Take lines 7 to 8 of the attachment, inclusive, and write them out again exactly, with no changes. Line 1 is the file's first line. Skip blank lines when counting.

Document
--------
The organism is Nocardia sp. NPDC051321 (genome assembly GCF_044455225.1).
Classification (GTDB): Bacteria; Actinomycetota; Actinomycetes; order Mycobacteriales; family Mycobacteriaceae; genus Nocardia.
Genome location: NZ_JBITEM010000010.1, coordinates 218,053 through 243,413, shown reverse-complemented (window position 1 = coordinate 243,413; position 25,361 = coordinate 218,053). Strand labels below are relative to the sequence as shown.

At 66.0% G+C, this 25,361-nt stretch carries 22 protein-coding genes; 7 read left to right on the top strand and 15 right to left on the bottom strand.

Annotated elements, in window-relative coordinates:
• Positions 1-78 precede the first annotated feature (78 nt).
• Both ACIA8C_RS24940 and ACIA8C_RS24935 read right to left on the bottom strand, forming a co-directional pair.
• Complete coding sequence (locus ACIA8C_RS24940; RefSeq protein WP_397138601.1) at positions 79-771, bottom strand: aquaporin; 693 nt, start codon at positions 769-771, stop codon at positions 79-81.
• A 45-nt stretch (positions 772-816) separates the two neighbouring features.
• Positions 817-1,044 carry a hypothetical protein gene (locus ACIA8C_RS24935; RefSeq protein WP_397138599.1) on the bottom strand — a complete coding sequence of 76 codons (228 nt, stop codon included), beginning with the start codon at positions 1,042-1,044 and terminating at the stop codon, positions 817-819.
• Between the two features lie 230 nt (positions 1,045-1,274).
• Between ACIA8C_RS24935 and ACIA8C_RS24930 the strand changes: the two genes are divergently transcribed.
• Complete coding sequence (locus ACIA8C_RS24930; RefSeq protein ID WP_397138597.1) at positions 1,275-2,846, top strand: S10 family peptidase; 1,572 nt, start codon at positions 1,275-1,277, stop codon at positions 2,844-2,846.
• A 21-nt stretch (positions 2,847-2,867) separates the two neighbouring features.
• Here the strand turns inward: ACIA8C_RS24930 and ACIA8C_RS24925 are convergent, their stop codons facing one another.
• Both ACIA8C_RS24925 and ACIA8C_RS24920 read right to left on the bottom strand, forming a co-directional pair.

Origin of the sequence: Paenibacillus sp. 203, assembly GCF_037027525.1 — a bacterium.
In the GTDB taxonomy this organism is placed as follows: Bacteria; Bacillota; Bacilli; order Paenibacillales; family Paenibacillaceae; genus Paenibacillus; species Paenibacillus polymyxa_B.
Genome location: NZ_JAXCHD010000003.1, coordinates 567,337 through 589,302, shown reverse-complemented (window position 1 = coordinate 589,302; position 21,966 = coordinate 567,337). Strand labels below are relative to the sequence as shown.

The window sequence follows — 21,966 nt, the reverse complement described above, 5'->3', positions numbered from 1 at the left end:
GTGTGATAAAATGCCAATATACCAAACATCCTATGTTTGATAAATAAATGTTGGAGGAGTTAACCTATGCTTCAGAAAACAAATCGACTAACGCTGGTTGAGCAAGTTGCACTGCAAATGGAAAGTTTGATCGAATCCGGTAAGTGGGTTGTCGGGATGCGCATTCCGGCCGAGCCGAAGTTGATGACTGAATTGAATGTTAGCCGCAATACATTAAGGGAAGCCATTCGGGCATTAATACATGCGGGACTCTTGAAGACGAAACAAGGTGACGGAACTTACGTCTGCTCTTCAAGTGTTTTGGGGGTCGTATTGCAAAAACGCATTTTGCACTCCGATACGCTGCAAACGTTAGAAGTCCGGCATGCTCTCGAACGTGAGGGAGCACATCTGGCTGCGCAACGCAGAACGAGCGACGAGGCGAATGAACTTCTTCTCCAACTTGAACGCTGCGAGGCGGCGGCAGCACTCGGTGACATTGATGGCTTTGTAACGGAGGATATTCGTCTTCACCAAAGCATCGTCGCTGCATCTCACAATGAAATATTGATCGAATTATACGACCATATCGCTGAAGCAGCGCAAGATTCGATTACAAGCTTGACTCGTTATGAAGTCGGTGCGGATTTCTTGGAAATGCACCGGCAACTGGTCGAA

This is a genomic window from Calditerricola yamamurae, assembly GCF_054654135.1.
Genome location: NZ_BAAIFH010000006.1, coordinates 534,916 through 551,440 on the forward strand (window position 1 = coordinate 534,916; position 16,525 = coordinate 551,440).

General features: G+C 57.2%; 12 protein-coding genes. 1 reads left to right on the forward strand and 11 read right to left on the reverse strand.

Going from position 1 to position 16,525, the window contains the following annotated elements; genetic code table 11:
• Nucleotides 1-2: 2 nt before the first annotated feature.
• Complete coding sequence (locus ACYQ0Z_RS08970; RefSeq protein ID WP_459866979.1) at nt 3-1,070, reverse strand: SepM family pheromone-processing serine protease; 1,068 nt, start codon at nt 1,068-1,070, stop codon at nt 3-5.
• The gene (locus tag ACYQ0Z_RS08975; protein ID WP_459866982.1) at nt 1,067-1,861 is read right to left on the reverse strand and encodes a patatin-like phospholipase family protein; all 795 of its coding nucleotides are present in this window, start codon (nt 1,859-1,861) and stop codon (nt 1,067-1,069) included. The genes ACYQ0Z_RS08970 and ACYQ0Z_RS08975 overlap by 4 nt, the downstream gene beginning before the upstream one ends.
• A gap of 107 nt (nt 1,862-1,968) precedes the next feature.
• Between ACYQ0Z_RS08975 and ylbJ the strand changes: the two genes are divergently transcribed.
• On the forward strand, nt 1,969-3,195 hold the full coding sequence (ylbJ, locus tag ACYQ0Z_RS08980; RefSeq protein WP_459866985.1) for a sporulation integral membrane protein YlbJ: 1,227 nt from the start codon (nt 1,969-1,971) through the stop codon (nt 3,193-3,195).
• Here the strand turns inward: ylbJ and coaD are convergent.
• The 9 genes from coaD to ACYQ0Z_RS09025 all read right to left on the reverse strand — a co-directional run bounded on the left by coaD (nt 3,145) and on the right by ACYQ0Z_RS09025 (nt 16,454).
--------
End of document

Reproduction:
• Both ACIA8C_RS24940 and ACIA8C_RS24935 read right to left on the bottom strand, forming a co-directional pair.
• Complete coding sequence (locus ACIA8C_RS24940; RefSeq protein WP_397138601.1) at positions 79-771, bottom strand: aquaporin; 693 nt, start codon at positions 769-771, stop codon at positions 79-81.